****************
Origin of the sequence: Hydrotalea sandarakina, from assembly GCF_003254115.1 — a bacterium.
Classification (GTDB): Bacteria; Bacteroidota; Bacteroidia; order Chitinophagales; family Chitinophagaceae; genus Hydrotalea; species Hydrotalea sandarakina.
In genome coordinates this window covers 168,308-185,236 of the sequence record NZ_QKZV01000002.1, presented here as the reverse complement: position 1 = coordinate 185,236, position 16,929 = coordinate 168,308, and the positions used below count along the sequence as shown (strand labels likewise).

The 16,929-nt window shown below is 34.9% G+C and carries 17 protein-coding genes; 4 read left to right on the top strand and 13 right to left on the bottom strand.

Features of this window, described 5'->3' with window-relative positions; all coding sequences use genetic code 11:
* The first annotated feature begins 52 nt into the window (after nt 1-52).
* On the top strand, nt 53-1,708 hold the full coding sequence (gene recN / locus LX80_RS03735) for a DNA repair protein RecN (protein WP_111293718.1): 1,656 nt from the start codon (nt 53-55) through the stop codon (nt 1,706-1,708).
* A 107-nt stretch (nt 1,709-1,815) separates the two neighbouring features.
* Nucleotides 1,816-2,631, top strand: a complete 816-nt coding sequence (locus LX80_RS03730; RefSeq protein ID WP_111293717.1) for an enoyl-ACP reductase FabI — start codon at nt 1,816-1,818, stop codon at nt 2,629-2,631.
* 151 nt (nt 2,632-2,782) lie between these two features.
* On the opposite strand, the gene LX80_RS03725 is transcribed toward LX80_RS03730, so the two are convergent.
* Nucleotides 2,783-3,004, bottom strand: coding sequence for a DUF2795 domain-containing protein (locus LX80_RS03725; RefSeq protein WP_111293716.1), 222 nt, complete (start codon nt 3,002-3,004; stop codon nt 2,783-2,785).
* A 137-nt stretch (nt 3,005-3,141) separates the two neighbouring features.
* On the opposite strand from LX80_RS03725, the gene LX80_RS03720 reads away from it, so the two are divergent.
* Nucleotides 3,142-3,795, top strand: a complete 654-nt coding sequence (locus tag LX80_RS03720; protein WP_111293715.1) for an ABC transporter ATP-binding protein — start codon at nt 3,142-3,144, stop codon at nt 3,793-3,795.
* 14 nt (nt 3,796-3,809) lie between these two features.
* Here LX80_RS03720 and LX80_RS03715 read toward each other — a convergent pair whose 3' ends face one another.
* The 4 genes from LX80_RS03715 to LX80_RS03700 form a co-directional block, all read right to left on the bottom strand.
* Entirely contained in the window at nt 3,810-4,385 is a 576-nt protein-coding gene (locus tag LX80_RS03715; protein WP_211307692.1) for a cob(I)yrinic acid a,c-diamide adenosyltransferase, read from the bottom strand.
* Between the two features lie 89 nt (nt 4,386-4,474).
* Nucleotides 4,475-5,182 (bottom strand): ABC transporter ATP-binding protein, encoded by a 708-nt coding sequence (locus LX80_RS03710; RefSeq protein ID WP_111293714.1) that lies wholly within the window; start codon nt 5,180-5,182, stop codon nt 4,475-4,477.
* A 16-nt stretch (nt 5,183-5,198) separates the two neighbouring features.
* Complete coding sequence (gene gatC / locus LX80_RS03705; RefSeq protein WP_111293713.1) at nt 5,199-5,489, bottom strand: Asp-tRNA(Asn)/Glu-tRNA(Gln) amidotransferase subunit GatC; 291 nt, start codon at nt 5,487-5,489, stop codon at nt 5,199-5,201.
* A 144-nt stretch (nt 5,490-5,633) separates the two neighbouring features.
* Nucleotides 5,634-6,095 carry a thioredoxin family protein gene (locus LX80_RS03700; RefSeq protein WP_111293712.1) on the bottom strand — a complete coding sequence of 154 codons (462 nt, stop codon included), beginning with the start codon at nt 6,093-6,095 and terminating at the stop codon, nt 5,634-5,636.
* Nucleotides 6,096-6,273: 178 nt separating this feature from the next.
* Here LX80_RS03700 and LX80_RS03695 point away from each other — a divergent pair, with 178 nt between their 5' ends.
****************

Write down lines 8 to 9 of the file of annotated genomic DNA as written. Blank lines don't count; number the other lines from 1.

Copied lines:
* A 107-nt stretch (nt 1,709-1,815) separates the two neighbouring features.
* Nucleotides 1,816-2,631, top strand: a complete 816-nt coding sequence (locus LX80_RS03730; RefSeq protein ID WP_111293717.1) for an enoyl-ACP reductase FabI — start codon at nt 1,816-1,818, stop codon at nt 2,629-2,631.